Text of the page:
Overall, I had a lot of fun. For me, meeting up with peers and having the time to focus on the content is important, if sessions are digital or physical doesn’t really matter. Some sessions made more sense virtually. But in-person sessions are usually the best, and you could really tell that people wanted this. Especially the big keynotes are always more fun in-person.

But I was missing the expo where you can meet vendors or just mingle with Microsoft people, there wasn’t really any space for this, except for an awesome Surface expo.

However, the width that the “old” Ignite had was missing and the break-down sessions were missing. The feeling was that this hybrid thing was more focused on people attending remote, and people on site were more the live audience.

There was a lot of news and I’ve picked out the ones I found most interesting.

Windows

Just before Ignite kicked off, there was a Surface event where some news around Windows 11 was released. Check it out here:

Introducing new Surface devices that take the Windows PC into the next era of computing | Microsoft Devices Blog

If you want to read more about all the Windows 365 news, check this out: What’s new in Windows 365: Microsoft Ignite 2022 edition – Microsoft Community Hub

Microsoft 365 and Windows 365 in the Metaverse

This was released a few days prior to Microsoft Ignite, but Microsoft 365 and Windows 365 will be supported on Meta Quest devices, providing a new kind of experience for productivity in the Metaverse.

This means that you will be able to run a fully supported productivity setup in the Metaverse with e.g., Microsoft Teams and Windows 365. Windows 365 is not yet released for Metaverse, but this indicates strongly which direction VR is heading now.

On top of Microsoft 365 apps being supported, you will also be able to manage the Meta Quest and Meta Quest 2 using Azure Active Directory and Microsoft Intune, which would provide IT admins with a whole new option of what a PC or workstation is for their end-users. You can read more on this blogpost by Microsoft: Microsoft and Meta partner to deliver immersive experiences for the future of work and play – The Official Microsoft Blog

The new Windows 365 app (preview)

The Remote Desktop app has for long been the go-to application for your VDIs, but now for Windows 365 you can use the brand-new Windows 365 app which is now in public preview. This app aligns more with the Windows 365 features found on the web portal but with the advantages of the desktop app! Read more here:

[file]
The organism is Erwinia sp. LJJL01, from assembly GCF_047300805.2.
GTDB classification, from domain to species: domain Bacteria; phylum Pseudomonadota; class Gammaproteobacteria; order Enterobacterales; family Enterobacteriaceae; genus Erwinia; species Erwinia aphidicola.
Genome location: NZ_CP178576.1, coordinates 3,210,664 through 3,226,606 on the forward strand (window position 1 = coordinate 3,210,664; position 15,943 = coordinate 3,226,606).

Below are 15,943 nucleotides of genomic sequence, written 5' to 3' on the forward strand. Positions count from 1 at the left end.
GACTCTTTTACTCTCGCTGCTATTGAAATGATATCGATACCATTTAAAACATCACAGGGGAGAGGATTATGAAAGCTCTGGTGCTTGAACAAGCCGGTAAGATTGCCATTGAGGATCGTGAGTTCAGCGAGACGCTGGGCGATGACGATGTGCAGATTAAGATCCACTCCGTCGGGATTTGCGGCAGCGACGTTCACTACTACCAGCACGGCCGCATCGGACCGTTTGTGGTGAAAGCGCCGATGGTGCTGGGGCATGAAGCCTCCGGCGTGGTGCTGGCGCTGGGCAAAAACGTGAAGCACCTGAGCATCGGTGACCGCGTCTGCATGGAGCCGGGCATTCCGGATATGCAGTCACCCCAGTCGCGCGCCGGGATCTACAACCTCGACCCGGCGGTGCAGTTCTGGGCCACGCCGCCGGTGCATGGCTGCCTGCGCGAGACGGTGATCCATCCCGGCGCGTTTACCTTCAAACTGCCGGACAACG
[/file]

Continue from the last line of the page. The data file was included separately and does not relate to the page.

Experience the Windows 365 app: public preview available now – Microsoft Community Hub

Organizational messages

Getting messages out to end-users is always a struggle within IT. There is a new feature for Windows 11 where you can send organizational messages, natively in Windows, to your users instead of sending them email using Microsoft Intune coming in November to Windows 11 22h2. Read more here:

Deliver organizational messages with Windows 11 and Microsoft Intune – Microsoft Community Hub

Microsoft Intune

No more MEM…

The brand Microsoft Endpoint Manager or MEM is going away. The new product-family name will be Microsoft Intune where a bunch of things will be included, Configuration Manager amongst others. You can read more about the anoncment here:

Introducing the Microsoft Intune product family – Microsoft Community Hub

Add-ons for Microsoft Intune

Add-ons for Microsoft Intune is obviously here to stay, and it’s also growing bigger than just Remote Help which has been an add-on for a while now.

Out of the list of new add-ons coming, what caught my eye especially was these two which I think will solve a lot of headaches for a lot of IT admins.

You can read more here about all new add-ons:

Reduce your overall TCO with a new Microsoft Intune plan – Microsoft Community Hub

Endpoint privilege management in preview

Enabling local admin for users on a temporary basis has been a struggle with Intune managed devices. Old solutions relying on attributes in the on-premises AD do not work and there aren’t really any “best practices” established around this yet.

However, Microsoft is looking to solve this with the Endpoint Privilege Management which is in public preview. Read more in the link above.

Automated app patching as add-on

Keeping applications up to date is something that many stuggles with, and there are products around to solve that. Now Microsoft are throwing themselves into this game as well, which makes a lot of sense. This is just briefly mentioned in the “Further value and looking forward” part of the article, but if they are able to deliver on a native Microsoft Intune feature for this, that would simplify things a lot!